advantage of parks and greenways. Most cities have extensive park systems around lakes and rivers.
    You may be able to traverse most of the city just by staying in the parks. College campuses are
    great stomping grounds for bikes. Ride through them at will. Nobody will look twice at you.
    Abandoned railroad tracks can become great urban single track for bicycles. There are lots of those
    around here.
     
  7. Mark Fowler

    Mark Fowler Guest

    "determined" <[email protected]> wrote in message news:[email protected]...
    > Ok, I have a mountain bike... But I'd like to start riding to work, for health reasons and
    > environmental reasons. I've never ridden in town, and
    I
    > live in Portland, OR. I'm very intimidated by cars, heavy traffic, maneuvering intersections, etc.
    > I only have a 5 mile ride one way, which
    is
    > perfect IMO, and I just haven't had the courage to try this ride for fear
    of
    > getting run over by a car!
    >
    > What's the best way to break into riding in a city?
    >
    > determined

    Always ride a few feet out form the curb, that way you will have space to swerve if the car gets too
    close. Over time you will develope a sense of how close the vehicle is going to be when it passes
    you and you can move accordingly. Never try to enforce your position on a vehicle - you will lose!!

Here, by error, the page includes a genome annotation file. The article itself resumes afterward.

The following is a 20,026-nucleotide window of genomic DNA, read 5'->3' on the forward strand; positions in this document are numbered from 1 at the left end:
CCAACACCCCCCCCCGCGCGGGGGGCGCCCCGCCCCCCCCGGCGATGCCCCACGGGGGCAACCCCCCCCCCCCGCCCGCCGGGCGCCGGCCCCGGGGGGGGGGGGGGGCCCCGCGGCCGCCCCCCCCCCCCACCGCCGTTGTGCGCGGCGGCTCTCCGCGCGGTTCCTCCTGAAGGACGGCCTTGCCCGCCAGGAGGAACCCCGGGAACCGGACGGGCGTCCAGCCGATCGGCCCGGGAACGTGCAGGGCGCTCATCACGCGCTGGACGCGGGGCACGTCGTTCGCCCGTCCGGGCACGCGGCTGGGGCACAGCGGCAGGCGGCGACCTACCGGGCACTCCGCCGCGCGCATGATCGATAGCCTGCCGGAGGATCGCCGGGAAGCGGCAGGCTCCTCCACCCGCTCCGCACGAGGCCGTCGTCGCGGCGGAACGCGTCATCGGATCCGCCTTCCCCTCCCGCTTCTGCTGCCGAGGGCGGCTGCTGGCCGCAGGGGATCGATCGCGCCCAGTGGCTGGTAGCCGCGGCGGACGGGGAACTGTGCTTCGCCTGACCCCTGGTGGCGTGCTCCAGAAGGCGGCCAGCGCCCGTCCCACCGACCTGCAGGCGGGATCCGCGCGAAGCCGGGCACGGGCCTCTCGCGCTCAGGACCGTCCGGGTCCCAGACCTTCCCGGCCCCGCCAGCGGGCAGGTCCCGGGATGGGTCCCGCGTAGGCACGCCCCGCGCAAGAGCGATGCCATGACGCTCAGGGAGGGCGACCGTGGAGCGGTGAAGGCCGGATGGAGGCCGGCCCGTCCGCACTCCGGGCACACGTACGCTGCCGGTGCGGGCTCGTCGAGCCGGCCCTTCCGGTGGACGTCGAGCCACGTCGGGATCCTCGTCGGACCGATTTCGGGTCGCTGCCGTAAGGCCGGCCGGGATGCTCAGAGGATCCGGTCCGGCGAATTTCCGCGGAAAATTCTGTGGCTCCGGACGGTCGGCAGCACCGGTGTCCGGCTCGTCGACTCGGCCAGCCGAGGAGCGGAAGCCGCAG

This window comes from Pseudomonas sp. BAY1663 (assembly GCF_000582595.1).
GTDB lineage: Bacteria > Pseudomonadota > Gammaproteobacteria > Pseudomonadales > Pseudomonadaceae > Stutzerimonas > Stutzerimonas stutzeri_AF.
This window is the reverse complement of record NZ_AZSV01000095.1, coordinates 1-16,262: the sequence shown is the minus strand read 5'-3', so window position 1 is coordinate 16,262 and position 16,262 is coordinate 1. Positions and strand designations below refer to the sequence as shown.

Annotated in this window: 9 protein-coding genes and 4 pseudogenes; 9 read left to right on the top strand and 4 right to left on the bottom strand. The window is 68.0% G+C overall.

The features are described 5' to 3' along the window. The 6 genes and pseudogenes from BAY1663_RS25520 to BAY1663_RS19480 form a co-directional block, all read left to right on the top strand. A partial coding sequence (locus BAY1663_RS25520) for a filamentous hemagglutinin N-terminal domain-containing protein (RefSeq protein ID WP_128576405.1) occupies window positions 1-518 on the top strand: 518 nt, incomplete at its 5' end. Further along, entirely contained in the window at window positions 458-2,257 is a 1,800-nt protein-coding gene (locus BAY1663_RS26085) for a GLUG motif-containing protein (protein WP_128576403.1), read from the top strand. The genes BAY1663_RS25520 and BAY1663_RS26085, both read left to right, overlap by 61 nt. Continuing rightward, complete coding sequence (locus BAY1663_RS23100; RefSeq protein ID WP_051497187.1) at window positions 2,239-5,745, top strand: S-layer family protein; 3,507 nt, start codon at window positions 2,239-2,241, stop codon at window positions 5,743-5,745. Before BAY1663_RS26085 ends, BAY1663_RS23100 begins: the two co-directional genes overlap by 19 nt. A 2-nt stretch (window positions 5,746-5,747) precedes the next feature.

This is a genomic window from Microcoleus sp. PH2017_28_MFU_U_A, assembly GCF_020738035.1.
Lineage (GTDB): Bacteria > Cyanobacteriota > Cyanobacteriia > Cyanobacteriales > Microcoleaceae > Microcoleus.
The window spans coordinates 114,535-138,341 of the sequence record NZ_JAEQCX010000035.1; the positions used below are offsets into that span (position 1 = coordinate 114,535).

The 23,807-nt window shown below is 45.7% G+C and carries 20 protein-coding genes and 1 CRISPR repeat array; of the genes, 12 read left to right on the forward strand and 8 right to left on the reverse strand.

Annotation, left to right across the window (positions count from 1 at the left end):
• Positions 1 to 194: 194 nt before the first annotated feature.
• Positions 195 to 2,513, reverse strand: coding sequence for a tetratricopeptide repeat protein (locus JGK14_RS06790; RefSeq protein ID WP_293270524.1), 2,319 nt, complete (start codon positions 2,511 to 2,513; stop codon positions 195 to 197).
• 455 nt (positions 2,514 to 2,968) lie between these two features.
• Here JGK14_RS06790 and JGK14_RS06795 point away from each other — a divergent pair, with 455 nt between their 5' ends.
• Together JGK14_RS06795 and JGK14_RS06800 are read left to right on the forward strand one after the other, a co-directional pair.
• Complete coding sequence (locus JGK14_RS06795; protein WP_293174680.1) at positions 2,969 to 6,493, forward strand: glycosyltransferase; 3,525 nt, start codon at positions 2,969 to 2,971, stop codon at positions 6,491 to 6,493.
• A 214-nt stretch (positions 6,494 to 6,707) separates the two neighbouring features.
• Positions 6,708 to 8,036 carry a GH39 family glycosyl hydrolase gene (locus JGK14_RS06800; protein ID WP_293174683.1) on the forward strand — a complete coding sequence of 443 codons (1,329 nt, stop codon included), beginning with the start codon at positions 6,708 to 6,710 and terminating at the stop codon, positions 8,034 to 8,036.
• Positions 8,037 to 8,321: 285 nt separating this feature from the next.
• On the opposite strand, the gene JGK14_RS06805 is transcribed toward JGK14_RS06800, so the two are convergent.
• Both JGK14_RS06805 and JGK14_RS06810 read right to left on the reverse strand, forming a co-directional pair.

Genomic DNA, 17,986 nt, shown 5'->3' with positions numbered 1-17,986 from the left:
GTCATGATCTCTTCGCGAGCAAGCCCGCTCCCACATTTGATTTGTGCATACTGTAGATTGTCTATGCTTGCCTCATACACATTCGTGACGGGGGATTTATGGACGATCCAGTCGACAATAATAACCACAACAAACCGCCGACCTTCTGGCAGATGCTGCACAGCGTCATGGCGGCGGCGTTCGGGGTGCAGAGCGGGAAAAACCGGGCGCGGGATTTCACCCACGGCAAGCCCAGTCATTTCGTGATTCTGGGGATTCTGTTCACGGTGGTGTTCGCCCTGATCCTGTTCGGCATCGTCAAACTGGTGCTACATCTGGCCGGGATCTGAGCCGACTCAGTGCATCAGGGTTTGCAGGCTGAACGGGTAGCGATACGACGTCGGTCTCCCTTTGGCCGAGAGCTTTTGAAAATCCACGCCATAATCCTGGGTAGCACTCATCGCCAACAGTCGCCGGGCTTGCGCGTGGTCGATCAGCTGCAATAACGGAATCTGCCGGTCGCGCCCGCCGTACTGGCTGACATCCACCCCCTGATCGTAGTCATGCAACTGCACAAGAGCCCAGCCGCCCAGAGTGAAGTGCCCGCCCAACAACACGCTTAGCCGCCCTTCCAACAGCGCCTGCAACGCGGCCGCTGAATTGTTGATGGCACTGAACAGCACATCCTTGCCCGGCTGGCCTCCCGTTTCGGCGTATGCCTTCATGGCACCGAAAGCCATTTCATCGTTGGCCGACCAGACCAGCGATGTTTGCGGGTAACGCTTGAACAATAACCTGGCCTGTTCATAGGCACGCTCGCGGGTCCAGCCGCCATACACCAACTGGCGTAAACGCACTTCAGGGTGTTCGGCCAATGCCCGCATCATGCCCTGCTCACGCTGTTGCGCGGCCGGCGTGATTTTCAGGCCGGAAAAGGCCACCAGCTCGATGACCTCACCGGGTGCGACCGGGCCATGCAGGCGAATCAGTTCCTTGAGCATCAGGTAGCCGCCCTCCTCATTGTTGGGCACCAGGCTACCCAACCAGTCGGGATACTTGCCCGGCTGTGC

If the vehicle responds correctly you will be ok, if he doesnt then you will be the one that will
    need to move. Always move out slightly when crossing junctions, vehicles will be less likely to try
    to race round you if they have to move into the coming traffic to go round you. And get some
    mudgaurds!! You get a "different" kind fo muck splashing up from roadds than you do from trails.

    Mark
     
  8. Kathleen

    Kathleen Guest

    Pete wrote:
    > "determined" <[email protected]> wrote in message
    > news:[email protected]...
    >
    >>Ok, I have a mountain bike... But I'd like to start riding to work, for health reasons and
    >>environmental reasons. I've never ridden in town, and
    >
    > I
    >
    >>live in Portland, OR. I'm very intimidated by cars, heavy traffic, maneuvering intersections, etc.
    >>I only have a 5 mile ride one way, which
    >
    > is
    >
    >>perfect IMO, and I just haven't had the courage to try this ride for fear
    >
    > of
    >
    >>getting run over by a car!
    >>
    >>What's the best way to break into riding in a city?
    >>
    >>determined
    >
    >
    > Start small. Subdivisions, neighborhood streets..anything low key.
    >
    > Follow the rules, anticipate cagers foolish actions, be predictable.
    >
    > Assume that the car coming out of the driveway WILL pull out in front of you.
    >
    > Move on to slighty busier streets as you feel more comfortable.
    >
    > Pete They don't want to hit you any more than you want them to, if only to avoid the scratched
    > paint and the paperwork...

    All that AND, at intersections, even if it's your turn at a 4-way stop sign, even if you've
    got the green light, look for eye contact from drivers before you proceed. A driver who is
    studiously avoiding looking at you either
    A) really doesn't know you're there, or
    B) knows you're there, but is planning to ignore your right-of-way because "you shouldn't be playing
    in traffic anyways, when people gotta get to work, goddamnit". (This is a middle-aged guy thing,
    IME. If a young guy is going to do something rude, it's usually more overt and noisier.)

    So, watch the eyes. If you have any doubts, wait. Sometimes if you're waiting at a light,
    you can force an acknowledgement by sliding your shades down your nose so there's no doubt